The Christian Church (Disciples of Christ) is a Protestant group that has been active in Georgia since the early nineteenth century. Several of its adherents, known as Disciples, have played prominent roles in the history of the state, and today the church thrives in Georgia with approximately 20,000 members in 69 congregations. Antioch Christian was built in 1886 and stands on the same site as the original meetinghouse known as “Old Republican”. Antioch is the oldest Christian (Disciples of Christ) Church in Georgia and is the Mother Church for all the other Christian congregations in the state.
The following are excerpts from a history written by Mrs. B.O. Miller in 1904 – “The American Revolution not only broke down political sovereignty, but also aroused the spirit of religious liberty and much dissatisfaction arose among the sects on account of iron clad rules and severe exactions concerning the faith and practice of each denomination. Many discussions were held concerning the conferences of the Methodist Church and James O’Kelley and several other preachers in Virginia and North Carolina plead for a different system. This created great agitation and opposition, and on Christmas Day 1793, James O’Kelley and a number of followers seceded from the Methodists at a place called Mannakin Town, North Carolina. Very soon they built a little church near Scull Shoals (noted as the location of a terrible Indian massacre”,) about 16 miles from Athens and about nine miles from Watkinsville. It is claimed that this church was built as early as 1807, though the exact date is not certainly known. It is however, authentically stated that the congregation was re-organized under the name of “Bible Christians” in 1822. They called the church “Old Republican.”
In 1833 Elder Thacker V. Griffin came from Tennessee and during his extended visit he often preached at the little church. He was perhaps the first preacher in Georgia to urge the return of Christian to Apostolic practice and to teach the principles of the Restoration. He met with great opposition, but it is quite interesting to know that he sowed good seed that soon ripened in fruitage, for in 1834, Mr. W. T. Lowe was immersed for remission of sins by Rev. William Pendleton, in Old Rose Creek, near the Old Republican Church. This was the first record in Georgia of a baptism for remission of sin. Thus “Antioch” won for herself the proud distinction of being called the “Mother Church” of the Disciples in Georgia. Out of her grew “Mount Vernon” in Walton County, “Old Union” in Oconee County, “Bethany”, (now Bogart) in Jackson County, and perhaps many others years ago, to Texas, in which there were several preachers, who founded a number of churches in that state, so that the old church has reached out into “The Regions Beyond”, and who shall show the limit of her influence.”
The spirit of “Old Republican” lives on at Antioch. We are grateful for the loving stewardship that will make sure she lives on for generations more.
This is a view from the south side looking north. The steeple was added in 1969 and there is a story that goes with that. The Antioch community was served by a well known school that was named the Goshen School for many years. The school started as a one room log building and over the years developed into a much larger school before succumbing to the fate that eventually fell to all the old schools. However, the bell that tolled for the old Goshen school was rescued from the ruins and placed in the church steeple that was added for that purpose. Long may she ring.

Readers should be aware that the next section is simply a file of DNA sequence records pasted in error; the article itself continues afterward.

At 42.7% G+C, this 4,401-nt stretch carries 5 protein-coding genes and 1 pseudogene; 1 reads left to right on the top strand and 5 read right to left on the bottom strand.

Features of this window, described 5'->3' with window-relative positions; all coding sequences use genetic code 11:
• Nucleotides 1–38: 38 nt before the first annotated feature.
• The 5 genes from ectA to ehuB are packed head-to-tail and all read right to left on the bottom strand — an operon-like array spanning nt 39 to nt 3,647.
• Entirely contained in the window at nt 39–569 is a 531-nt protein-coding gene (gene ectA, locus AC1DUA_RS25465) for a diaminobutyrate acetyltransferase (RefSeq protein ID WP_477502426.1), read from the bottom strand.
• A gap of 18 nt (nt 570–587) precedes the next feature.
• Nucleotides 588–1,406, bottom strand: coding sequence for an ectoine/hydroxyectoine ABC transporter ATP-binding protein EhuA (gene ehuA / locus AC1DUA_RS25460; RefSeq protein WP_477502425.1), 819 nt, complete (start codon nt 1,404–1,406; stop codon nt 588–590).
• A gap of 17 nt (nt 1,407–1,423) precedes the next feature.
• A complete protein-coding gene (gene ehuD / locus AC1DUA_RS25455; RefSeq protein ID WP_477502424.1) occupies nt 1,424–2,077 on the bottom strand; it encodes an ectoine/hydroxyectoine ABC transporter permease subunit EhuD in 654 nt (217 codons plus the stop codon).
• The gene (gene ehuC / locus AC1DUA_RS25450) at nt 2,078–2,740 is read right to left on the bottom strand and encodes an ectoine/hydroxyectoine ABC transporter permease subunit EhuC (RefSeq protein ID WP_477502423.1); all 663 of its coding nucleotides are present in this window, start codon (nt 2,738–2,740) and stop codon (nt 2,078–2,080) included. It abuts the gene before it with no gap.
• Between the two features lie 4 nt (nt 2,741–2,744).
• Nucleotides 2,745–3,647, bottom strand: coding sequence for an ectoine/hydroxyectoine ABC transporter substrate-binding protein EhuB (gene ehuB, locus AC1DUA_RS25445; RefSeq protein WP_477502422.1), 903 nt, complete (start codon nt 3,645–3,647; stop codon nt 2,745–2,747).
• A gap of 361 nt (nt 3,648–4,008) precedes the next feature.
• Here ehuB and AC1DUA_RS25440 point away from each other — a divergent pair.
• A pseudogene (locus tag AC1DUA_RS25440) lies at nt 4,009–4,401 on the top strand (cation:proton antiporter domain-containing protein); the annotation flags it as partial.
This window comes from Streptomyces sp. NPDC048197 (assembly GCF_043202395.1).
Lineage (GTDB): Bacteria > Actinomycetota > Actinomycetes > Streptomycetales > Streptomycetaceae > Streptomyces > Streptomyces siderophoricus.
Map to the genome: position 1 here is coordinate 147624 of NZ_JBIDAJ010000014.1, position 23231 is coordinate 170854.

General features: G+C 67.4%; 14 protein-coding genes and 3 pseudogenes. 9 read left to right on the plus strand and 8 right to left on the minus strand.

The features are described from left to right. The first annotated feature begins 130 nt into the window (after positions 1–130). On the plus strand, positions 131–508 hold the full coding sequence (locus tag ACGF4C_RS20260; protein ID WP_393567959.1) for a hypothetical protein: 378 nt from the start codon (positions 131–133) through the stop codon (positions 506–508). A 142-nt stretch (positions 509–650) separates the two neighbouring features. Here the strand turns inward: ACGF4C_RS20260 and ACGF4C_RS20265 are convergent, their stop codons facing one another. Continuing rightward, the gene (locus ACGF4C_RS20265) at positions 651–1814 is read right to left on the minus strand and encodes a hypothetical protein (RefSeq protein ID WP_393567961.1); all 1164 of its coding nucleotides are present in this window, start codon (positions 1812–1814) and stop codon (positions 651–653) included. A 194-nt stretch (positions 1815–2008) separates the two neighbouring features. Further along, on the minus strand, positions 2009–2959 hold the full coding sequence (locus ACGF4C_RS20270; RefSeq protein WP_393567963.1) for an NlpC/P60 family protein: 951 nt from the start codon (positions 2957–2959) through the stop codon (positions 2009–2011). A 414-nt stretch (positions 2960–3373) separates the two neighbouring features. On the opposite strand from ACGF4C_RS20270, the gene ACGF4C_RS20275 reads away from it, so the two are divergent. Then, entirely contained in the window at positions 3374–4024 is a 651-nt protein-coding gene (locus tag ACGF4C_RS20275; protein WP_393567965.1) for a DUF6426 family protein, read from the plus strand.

Here we are looking from the entrance to the sanctuary toward the chancel and pulpit. The wide center aisle beckons the congregant in. The the light from the clear glass windows augments that from the large chandaliers creating a bright and welcoming atmosphere within. The walls, door/window frames are plain but the pews are handsome with scrolled armrests and intaglio medallions on the aisle. The most striking decorative element in the sanctuary is the proscenium arch (theater stage curtain shaped) entry to the chancel and pulpit area and its lovely stained glass window. Though not unique, this arch treatment is seldom seen in sanctuary design of the 19th century.
This view from the pulpit confirms the late 19th/early 20th century design at Antioch. The curving pews, wide center aisle with peripheral aisles, plush red carpet, electric chandler lighting, vestibule entry and generous overflow balcony were hallmarks of this era in sanctuary design.
Walter H. Anderson was born in 1848 and served with the 4th Ga State Troops according to the gravestone. That means he was thirteen years old when the war began and seventeen when it ended. We think this is another case of enlisting older men and young boys to serve in the last days of the war as Atlanta fell and Sherman began ravaging the countryside.
We never cease to be amazed by the number of attractive, elegant, unique and occasionally breathtaking memorials/monuments we find in some of the most unlikely places. This is one found in the relatively small Antioch Christian cemetery. It was quite a surprise to find, in a community that was not known for its wealth and prosperity, this magnificent, heavy, cast iron grave enclosure. The stout, highly decorated corner posts are capped by handsome finials. The fencing itself is of complex, elaborate yet delicate design. This was an expensive piece of work and must mark the grave of an important person in this community.
Christian Church (Disciples Of Christ)
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